Chancellor to signal the end of the maintained school - should all schools become academies?

Aa pupil at work in a classroom Dominic Lipinski/PA Wire

Aa pupil at work in a classroom Dominic Lipinski/PA Wire - Credit: PA

The death knell of the maintained school will be sounded today by the Chancellor who will announce they will all be turned into academies by 2022.

George Osborne will use today's budget to unveil a £1.5bn plan which will also pave the way for a quarter of secondary schools to provide an extra five hours each week of lessons, or extra-curricular activities such as sport and art, in a move he claims will 'signal the end to the Victorian tradition of the school day finishing at 3.30pm'.

Norfolk currently has 308 out of its 423 schools which are not academies or free schools. In Suffolk there are 237 out of 326 which stand to be converted, while in Cambridgeshire 182 of its 257 schools are not yet academies.

The announcement is likely to meet opposition. The government is already struggling to find enough private sponsors to run the institutions, and it comes after the government's chief inspector Sir Michael Wilshaw claimed that multi-academy trusts had 'manifested the same weaknesses' as the worst-performing local authorities and 'offered the same excuses'.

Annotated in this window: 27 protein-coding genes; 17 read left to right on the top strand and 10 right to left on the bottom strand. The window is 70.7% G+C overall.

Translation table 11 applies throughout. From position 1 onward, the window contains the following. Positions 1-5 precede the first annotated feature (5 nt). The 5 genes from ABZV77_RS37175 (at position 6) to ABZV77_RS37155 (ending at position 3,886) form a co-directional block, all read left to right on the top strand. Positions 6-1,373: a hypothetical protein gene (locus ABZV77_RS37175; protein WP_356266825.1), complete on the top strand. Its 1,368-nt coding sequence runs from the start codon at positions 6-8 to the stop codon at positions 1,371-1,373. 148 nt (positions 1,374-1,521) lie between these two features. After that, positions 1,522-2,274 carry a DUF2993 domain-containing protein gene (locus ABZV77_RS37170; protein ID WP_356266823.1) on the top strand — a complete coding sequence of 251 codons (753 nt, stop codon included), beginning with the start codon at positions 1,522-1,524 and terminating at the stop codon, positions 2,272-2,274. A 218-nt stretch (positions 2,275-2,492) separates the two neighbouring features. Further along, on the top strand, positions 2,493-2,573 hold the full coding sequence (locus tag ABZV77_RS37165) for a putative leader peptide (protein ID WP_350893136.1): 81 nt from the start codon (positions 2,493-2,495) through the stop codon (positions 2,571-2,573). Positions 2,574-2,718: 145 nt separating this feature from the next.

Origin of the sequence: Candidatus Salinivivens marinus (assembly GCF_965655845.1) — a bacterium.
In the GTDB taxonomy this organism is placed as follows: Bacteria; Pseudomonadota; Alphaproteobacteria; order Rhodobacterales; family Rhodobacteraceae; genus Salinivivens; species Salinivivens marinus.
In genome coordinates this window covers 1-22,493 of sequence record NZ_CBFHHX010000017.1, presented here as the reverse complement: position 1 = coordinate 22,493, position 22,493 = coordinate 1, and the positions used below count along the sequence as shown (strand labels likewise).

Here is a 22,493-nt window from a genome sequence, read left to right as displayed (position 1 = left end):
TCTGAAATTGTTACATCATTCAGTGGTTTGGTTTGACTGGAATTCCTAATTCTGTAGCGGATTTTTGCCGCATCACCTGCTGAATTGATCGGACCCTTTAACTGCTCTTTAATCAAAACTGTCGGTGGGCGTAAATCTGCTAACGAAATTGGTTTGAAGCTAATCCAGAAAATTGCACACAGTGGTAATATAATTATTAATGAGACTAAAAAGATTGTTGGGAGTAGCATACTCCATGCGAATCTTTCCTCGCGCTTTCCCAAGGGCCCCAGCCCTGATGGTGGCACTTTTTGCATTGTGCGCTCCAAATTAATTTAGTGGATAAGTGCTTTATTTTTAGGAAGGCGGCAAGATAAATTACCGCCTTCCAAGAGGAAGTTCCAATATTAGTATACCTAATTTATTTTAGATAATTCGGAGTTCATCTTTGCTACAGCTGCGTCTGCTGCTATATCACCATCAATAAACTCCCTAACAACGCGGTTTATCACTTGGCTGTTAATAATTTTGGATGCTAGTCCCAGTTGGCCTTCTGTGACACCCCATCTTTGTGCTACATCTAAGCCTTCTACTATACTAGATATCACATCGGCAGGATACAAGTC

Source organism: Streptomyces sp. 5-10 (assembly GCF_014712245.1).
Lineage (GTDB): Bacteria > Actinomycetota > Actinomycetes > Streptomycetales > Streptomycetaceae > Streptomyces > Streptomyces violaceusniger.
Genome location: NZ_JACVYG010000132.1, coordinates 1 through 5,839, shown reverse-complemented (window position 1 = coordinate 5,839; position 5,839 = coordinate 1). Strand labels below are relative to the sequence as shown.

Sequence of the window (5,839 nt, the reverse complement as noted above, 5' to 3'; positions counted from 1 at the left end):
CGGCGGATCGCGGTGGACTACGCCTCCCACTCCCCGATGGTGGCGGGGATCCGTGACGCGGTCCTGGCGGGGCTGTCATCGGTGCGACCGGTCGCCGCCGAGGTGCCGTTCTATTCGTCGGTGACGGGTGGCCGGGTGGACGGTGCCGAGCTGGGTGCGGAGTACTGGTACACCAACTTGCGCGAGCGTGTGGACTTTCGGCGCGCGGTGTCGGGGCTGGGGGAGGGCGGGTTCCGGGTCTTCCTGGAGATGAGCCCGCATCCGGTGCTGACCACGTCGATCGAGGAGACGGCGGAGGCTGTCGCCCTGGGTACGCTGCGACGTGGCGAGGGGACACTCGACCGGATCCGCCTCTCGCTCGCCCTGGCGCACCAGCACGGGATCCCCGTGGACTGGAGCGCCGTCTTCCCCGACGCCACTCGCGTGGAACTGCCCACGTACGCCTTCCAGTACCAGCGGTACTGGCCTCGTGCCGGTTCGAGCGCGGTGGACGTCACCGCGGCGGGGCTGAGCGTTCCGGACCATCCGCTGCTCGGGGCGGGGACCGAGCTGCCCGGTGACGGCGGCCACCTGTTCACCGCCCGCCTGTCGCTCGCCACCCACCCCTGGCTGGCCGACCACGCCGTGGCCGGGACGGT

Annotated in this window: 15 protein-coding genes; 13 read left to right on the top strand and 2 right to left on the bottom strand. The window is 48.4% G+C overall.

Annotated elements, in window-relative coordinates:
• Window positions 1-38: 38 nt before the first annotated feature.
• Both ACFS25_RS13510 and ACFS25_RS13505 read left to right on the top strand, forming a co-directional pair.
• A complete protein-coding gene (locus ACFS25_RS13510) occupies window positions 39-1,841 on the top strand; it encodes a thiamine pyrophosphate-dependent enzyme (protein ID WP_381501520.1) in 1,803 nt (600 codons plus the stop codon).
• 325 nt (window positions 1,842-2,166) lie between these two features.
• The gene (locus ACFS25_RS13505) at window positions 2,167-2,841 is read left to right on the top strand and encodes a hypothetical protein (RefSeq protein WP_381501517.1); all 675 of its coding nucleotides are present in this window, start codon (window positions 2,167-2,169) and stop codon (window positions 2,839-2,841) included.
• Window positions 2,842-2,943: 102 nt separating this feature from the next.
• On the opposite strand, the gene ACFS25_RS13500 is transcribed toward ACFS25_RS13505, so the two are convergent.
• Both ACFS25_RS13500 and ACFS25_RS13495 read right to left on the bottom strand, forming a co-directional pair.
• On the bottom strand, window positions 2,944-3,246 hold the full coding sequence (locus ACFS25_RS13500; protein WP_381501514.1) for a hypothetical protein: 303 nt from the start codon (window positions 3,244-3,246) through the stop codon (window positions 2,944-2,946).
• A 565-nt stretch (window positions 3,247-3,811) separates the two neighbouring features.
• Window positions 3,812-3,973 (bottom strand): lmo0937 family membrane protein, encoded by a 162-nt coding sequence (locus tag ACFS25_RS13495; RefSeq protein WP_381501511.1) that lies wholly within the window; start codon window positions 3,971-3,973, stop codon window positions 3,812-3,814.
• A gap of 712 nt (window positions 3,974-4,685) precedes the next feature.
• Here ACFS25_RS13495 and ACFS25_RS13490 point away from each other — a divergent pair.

But Mr Osborne will press ahead with plans pledging to 'put the next generation first' as he announces that schools will either have to have converted by 2020 or have an academy order in place by then, so that they are committed to converting by 2022.

For any school that fails to have a plan in place, the government will take on radical new powers to intervene and ensure academy conversion takes place.

He said: 'The Budget I'll deliver today will put the next generation first. And at its heart will be a bold plan to make sure that every child gets the best start in life.

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'It is simply unacceptable that Britain continues to sit too low down the global league tables for education. So I'm going to get on with finishing the job we started five years ago, to drive up standards and set schools free from the shackles of local bureaucracy.

'I also want to support secondary schools that want to offer their pupils longer school days with more extra-curricular activities like sport and art. So we'll fund longer school days for at least 25 per cent of all secondary schools.

'Now is the time us to make the bold decisions and the big investments that will help the next generation, and that is what my Budget today will do.'

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